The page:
“I think some of the TV stations have slightly moderated [their opposition to the government] not because of intimidation, but because they were losing audience share. Over half of the population is supportive of Châvez . They’ve reduced the number of anti-Châvez programs that they used to have. But those that continue to exist are just as anti-Châvez as they were before.”

Fellow Latin American’s aren’t pleased with Chavez, and neither is a big chunk of the Venezuelan population.See Gateway Pundit for a roundup.See the Pajamas Media roundup, too.

inkblots on NGO’s having to be self-supporting. Whispers in the Loggia on the Saturday canonization of Marie-Eugenie Milleret, which droves of graduates of the Assumption are attending in Rome.

Many thanks to The Philippine Experience and to Arbet Loggins @ Multiply for the birthday greetings -and to all the kind readers who greeted me, too.

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67 comments

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  1. baycas

    This guy is a DUMB ASS and a lawyer on top of that…

    no, not one of us here…that’s what a blogger said when the globe-trotting xdr-tb man was identified. the man’s father-in-law even works at the CDC.

    the incident created quite a scare and the irony of it all is that the man is a personal injury lawyer. will infliction of an affliction to another be part of personal injuries?

  2. Jeg

    MB, like you, I know diddley squat about Venezuela. I dont know if that TV station was telling the truth or hurling baseless accusations. Chavez had the law on his side, sure. He had the power to withhold the license. We’re not talking legalism here, but principles that apply to every so-called democracy. That’s why I can categorically say that what Chavez did to the TV station is wrong. No gray areas, no moral relativism, no mitigating circumstances. Chavez was an elected leader, with the majority on his side, and yet he did what he did. That was an act of a bully, closer look or not. The fact that the Americans are after him is irrelevant. All he had to do was label the station an American mouthpiece and the people wouldve probably backed him. From what I know, he’s good at that.

    This happened to be a TV station, but it was an attack on all media, Venezuelan bloggers included. Maybe youll wait til he rounds up reporters before you call it wrong, but Im calling it wrong right now no matter where it happens–here, Caracas, or anywhere that claims to be a democracy.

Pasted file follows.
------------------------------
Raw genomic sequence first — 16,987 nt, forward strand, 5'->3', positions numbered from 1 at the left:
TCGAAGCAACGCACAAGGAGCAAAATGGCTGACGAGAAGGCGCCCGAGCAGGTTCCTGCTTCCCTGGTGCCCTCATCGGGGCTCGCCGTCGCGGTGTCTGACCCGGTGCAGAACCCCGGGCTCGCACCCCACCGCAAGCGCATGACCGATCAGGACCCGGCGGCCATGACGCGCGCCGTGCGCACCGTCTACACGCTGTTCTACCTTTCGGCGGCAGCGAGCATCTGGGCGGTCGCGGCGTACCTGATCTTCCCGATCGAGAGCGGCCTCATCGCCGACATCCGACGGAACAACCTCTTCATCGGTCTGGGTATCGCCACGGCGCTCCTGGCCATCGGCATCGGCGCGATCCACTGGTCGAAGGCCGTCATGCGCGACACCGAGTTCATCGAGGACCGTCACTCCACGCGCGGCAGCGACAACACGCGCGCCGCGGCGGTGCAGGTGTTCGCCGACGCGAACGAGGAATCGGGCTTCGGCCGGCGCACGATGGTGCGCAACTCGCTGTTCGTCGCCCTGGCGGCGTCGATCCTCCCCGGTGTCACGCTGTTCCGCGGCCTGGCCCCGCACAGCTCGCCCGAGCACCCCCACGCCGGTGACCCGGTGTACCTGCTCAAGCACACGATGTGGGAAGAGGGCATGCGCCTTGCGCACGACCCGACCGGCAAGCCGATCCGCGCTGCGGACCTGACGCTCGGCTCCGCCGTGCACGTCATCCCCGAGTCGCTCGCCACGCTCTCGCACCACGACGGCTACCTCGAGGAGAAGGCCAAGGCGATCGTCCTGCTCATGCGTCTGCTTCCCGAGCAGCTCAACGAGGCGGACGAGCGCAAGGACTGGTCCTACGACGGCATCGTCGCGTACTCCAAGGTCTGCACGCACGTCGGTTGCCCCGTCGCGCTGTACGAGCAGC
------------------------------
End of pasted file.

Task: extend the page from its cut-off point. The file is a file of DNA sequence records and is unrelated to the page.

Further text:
Abe N. Margallo: And minus the rhetoric, is Chavism distinguishable from Jeffersonian democracy?

    Youre comparing Hugo to Jefferson, Abe? Really? Would Jefferson had shut down–ok fine, not renew the license of–a TV station that’s been peddling anti-Jefferson propaganda?

    Hugo is Hugo. Whether he’s good for Venezuela or not, I dont know. I hope he is. If he isnt, that’s up to the Venezuelans to decide and act on.

  3. devilsadvc8

    “on another note, it’s so predictable. as far as the Gloria-haters are concerned the avalanche of good economic news are pouring not because, but in spite, of PGMA’s sound economic policies.”

    This is true — except for the sound part. But of course, that is why we DIFFER in OPINION.

    “the biggest mantra is the ofw remittances (which existed even during corazon aquino’s time and growing steadily each year thereafter) that they send to their loved ones (not to the government, you idiot)for their own needs. now, they are speculating if it’s because of the election spending.”

    Well, it is REMITTANCES, and unlike some, I dnt believe election spending drove the peso to hit P46 (wtf!@#!*!@) It is after all, enrollment time. And of course, unlike some, I did give some credit to GMA and her gang. Somewhere on this blog, I cited BPO and mining as an indirect and direct cause of this govt’s policy. BPO, indirectly (oh hooray, let’s all thank GMA for enticing foreigners to start off-shoring here. hmm, wait. even w/o her, they would be enticed. look at all those cheap labor! wow, we cnt get enough of it. and they’re skilled too! and very fluent w/our language! did we jz win the jackpot or what? and degree holders vs degree holders are fighting it out amongst themselves for a job lower than what their qualifications offer, isn’t that neat? and some have Ph D’s too! Wow, all that and we pay these guys a pittance for what we pay their counterparts here in the states. Hmp, and some of those employees haven’t even gone to college) and mining, oh yes, mining, oh so directly.